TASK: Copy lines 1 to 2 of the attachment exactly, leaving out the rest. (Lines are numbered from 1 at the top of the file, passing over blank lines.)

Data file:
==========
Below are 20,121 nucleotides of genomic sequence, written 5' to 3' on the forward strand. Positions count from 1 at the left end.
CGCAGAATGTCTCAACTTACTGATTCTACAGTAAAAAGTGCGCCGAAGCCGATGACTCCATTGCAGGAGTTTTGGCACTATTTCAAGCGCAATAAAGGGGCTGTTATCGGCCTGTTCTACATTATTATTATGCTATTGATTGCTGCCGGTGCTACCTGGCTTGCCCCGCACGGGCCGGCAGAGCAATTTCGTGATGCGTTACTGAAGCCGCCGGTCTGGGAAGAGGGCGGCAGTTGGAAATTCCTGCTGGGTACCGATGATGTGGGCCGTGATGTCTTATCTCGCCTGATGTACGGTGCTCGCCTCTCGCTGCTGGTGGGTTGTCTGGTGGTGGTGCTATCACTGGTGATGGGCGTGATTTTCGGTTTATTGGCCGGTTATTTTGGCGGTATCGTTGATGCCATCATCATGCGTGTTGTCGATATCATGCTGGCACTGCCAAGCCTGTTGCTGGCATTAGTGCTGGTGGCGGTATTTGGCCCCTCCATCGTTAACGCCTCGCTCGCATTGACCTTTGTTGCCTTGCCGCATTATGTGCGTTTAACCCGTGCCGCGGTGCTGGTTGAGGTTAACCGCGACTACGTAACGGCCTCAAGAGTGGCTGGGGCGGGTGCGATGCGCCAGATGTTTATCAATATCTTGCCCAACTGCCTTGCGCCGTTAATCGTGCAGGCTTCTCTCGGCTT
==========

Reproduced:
Below are 20,121 nucleotides of genomic sequence, written 5' to 3' on the forward strand. Positions count from 1 at the left end.
CGCAGAATGTCTCAACTTACTGATTCTACAGTAAAAAGTGCGCCGAAGCCGATGACTCCATTGCAGGAGTTTTGGCACTATTTCAAGCGCAATAAAGGGGCTGTTATCGGCCTGTTCTACATTATTATTATGCTATTGATTGCTGCCGGTGCTACCTGGCTTGCCCCGCACGGGCCGGCAGAGCAATTTCGTGATGCGTTACTGAAGCCGCCGGTCTGGGAAGAGGGCGGCAGTTGGAAATTCCTGCTGGGTACCGATGATGTGGGCCGTGATGTCTTATCTCGCCTGATGTACGGTGCTCGCCTCTCGCTGCTGGTGGGTTGTCTGGTGGTGGTGCTATCACTGGTGATGGGCGTGATTTTCGGTTTATTGGCCGGTTATTTTGGCGGTATCGTTGATGCCATCATCATGCGTGTTGTCGATATCATGCTGGCACTGCCAAGCCTGTTGCTGGCATTAGTGCTGGTGGCGGTATTTGGCCCCTCCATCGTTAACGCCTCGCTCGCATTGACCTTTGTTGCCTTGCCGCATTATGTGCGTTTAACCCGTGCCGCGGTGCTGGTTGAGGTTAACCGCGACTACGTAACGGCCTCAAGAGTGGCTGGGGCGGGTGCGATGCGCCAGATGTTTATCAATATCTTGCCCAACTGCCTTGCGCCGTTAATCGTGCAGGCTTCTCTCGGCTT